Covering Battery Park City

This photo by Battery Park City resident Jay Fine is called “The End of Manhattan,” which is also the title of an exhibit of his photographs that is opening at the Kim Foster Gallery, 529 W. 20th St., on Sept. 8, running through Oct. 15. Photo courtesy of Jay Fine T

Battery Park City CERT snubbed by OEM:
On the evening of Thursday, Aug. 25, with Hurricane Irene bearing down on New York City, members of the Battery Park City Community Emergency Response Team (CERT) assembled at the Battery Park City Authority’s community center on West Thames Street to learn what they could do to help. “Nothing,” said Sid Baumgarten, who leads the Battery Park City CERT. He said that the previous day staff from the Office of Emergency Management (OEM) had declined to meet with him and other members of the team “because we are not affiliated with OEM.” Baumgarten said that the only thing that needed to be done at that moment was to lift some equipment off the floor and get it out of the basement.

Subsequently in an email, Baumgarten explained why the OEM had declined the Battery Park City CERT’s assistance. “You have to remember that Battery Park City CERT was the first certified FEMA-trained CERT in New York City, even before OEM started its program,” he said. “We have doctors, nurses, EMT’s, experts on chemical and biological warfare, etc. who have traditionally done our training and who are members of our team.  We have also trained at the Connecticut State Fire Academy in Hartford.” But, he said, that to be credentialed by OEM, “they want to do all the training, despite our having two FEMA Master CERT trainers of our own. We have offered to share the training duties with OEM, but we never got that far.”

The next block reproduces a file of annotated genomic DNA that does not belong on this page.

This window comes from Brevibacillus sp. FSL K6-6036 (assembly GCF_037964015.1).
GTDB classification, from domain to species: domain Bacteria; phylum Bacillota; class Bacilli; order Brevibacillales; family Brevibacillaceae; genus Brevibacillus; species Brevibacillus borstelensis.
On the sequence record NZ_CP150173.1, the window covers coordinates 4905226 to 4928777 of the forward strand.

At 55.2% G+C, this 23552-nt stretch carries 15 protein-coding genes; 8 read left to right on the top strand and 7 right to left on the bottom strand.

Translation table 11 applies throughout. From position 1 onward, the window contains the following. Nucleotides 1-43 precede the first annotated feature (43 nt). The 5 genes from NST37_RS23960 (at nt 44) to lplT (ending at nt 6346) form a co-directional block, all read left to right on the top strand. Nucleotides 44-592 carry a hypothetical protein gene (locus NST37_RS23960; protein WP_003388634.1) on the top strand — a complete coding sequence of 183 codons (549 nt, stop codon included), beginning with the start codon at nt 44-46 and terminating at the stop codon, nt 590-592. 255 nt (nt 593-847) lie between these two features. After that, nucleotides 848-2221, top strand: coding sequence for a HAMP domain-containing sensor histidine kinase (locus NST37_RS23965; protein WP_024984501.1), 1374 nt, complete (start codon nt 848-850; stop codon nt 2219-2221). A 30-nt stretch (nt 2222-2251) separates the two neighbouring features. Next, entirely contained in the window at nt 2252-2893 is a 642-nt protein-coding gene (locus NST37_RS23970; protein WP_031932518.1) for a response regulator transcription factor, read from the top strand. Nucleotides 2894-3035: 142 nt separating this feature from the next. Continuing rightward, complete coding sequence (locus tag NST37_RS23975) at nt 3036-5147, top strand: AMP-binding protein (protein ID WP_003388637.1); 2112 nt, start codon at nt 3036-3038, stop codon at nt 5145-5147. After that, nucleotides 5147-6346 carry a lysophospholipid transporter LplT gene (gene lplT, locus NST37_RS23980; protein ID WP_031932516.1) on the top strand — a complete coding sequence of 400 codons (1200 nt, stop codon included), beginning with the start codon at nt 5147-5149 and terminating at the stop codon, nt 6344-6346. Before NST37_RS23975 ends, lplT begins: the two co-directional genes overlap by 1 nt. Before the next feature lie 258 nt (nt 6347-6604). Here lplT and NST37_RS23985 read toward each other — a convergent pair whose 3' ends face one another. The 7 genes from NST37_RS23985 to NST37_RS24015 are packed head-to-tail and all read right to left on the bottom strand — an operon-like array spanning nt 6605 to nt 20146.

Baumgarten said that, “OEM has stated that we will not be deployed unless we are credentialed. As for the credentialing itself, many of our members did not want to give up the personal information requested.  While we had no specific instances of rejection because we never followed up — OEM lost about 75 of our applications — I saw no reason why CERT members have to be cleared for criminal records or anything else negative.(I don’t care if Al Capone comes to rescue me in an emergency!)”

Baumgarten concluded by saying, “Finally, there is an over-riding issue of the mission for CERT teams. Under the FEMA guidelines, the CERT teams are to be able to respond and provide help until the first responders arrive (up to 72 hours usually), and then augment them after they arrive at a scene. That help, in our view, includes the basic skills that are part of the CERT curriculum and mission:  Search and rescue, medical triage, traffic and crowd control, fire suppression, etc. In New York City there is resistance to our using those skills at any time and the OEM, NYPD and FDNY simply want us to be pamphleteers for them.  Well, our people did not sign up and spend hours and hours of training to become handmaidens for OEM’s public relations efforts. If that is the perception of CERT held by OEM, we aren’t signing on to it. They cannot tell me that our medical team of MD’s, RN’s and EMT’s are not capable of performing and assisting the first responders, or that our military and retired NYPD members cannot perform light search-and-rescue or do the myriad of other jobs that an emergency entails.  We are well-equipped, well-trained, and can serve the community, but if there is ‘no room at the inn’ for us, then it all becomes a waste of time and energy and money.”